Cobra Kai: The Karate Kid Saga Continues Reviews – I’ll just watch the show.

Cobra Kai the television show has made huge waves as it’s now reached its third season. The first season started by recontextualizing the original Karate Kid movie by giving the villain of the first movie, Johnny Lawrence, a more in-depth backstory and a redemption arc.

From there, the second and third seasons have grown the world and gave us interesting stories and a fresh take on the original franchise, though at its core is Johnny Lawrence’s Cobra Kai versus Daniel Larusso’s Miyagi-do.

It’s not surprising that someone has finally decided to capitalize on the growing franchise by creating a video game out of it. It’s just a shame that this is the result because everything feels wrong with Cobra Kai: The Karate Kid Saga Continues.

The most glaring issue is that Cobra Kai feels like it exists in a different universe, and yet also feels like it’s the same universe as the show. Without spoiling anything season three added some massive changes to the television world of Cobra Kai but Cobra Kai the game doesn’t seem to attempt to undertake these changes.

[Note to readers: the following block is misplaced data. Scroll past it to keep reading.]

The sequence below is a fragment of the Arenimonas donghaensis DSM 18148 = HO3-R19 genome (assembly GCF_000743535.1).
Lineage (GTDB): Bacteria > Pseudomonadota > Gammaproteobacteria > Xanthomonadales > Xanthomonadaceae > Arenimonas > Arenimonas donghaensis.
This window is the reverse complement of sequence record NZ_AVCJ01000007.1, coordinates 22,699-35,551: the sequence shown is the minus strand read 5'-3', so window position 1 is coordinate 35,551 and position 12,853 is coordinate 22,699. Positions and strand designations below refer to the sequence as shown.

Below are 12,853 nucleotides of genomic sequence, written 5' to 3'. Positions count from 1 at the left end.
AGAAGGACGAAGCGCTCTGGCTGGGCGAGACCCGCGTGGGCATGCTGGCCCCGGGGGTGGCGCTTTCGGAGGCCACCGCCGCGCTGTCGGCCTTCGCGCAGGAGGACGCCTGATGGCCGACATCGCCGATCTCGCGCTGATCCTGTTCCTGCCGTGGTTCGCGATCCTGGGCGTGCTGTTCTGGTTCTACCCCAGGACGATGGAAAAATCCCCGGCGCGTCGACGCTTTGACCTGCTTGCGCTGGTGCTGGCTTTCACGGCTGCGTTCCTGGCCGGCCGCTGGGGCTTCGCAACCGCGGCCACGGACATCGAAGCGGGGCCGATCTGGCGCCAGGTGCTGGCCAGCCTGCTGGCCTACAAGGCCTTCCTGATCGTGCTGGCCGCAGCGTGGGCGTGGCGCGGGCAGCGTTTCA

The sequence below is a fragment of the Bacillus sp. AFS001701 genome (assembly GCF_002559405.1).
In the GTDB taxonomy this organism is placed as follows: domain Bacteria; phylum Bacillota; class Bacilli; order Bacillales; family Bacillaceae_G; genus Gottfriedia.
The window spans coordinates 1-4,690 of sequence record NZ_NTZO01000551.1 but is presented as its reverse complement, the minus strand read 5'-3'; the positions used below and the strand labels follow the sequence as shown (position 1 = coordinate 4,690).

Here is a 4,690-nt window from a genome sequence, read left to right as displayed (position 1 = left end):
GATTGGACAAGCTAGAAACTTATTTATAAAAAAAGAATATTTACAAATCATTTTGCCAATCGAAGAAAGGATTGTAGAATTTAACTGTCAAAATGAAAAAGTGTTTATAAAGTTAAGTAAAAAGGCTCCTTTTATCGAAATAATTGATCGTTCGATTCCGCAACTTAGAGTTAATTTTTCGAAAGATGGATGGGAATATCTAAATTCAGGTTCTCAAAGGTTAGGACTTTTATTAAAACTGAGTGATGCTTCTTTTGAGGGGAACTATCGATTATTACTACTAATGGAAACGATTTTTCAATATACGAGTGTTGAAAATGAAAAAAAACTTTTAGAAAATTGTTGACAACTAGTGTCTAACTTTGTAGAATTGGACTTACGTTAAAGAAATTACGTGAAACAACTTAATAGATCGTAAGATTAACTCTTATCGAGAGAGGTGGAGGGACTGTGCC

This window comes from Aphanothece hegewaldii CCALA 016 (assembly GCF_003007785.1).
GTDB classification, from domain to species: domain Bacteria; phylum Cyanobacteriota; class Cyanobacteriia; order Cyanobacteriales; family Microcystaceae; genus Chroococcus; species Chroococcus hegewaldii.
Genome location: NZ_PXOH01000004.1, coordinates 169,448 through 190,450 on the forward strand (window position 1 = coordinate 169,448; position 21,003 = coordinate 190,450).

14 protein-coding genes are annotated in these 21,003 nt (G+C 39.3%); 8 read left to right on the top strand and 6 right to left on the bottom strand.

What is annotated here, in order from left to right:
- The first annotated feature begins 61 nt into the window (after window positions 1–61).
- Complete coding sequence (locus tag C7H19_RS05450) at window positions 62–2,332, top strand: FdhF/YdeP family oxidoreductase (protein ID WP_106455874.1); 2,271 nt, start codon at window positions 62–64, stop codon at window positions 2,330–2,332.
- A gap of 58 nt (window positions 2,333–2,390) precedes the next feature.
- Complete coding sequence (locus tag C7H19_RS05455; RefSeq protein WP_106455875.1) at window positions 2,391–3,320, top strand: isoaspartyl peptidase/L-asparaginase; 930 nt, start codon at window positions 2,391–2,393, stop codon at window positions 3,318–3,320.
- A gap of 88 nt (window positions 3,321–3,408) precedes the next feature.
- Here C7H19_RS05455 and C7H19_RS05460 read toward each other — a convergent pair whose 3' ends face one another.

At the same time, there are significant issues with the story. Having certain characters in certain locations feels very awkward at best. Having certain characters fight also feels “wrong.” but most importantly the game starts to grab random characters and throw them into the game. It’s one thing to have Robbie’s criminal buddies from the early part of the first season making appearances. While the group appears entirely too many times, at least these feel like enemies that would appear. But then the game starts to grasp at straws and throws in Tom Cole who is a rival auto dealership owner, or Yasmine, a random character from the first season of the show. These are not interesting characters in the show but they also don’t feel like they have anything to do with the dojos or their conflict.

There are so many random bosses in Cobra Kai: The Series Continues it’s a little insane since none of them feel interesting or relevant to the actual show, nor the game.

The story doesn’t help much and the fact is, with this being its own story, the game holds a “Final boss” over the players’ heads which fans of the show probably will be able to guess easily.

Truthfully, there’s not much reason for the characters to fight, but at least that’s not the core of the game. I don’t think most players are buying for the in-depth story. They want a fun experience of being a member at either of these dojos, whether it be Cobra Kair or Miyagi-do. Unfortunately, the game can’t produce a good reason for that either.

Both dojos eventually get four characters and conceptually having Joey Lawrence, Miguel, Tory, and Hawk all on one side as they face off with Daniel Larusso, Sam, Robbie, and Dimitri could be good, the fact is they all play very similar to each other.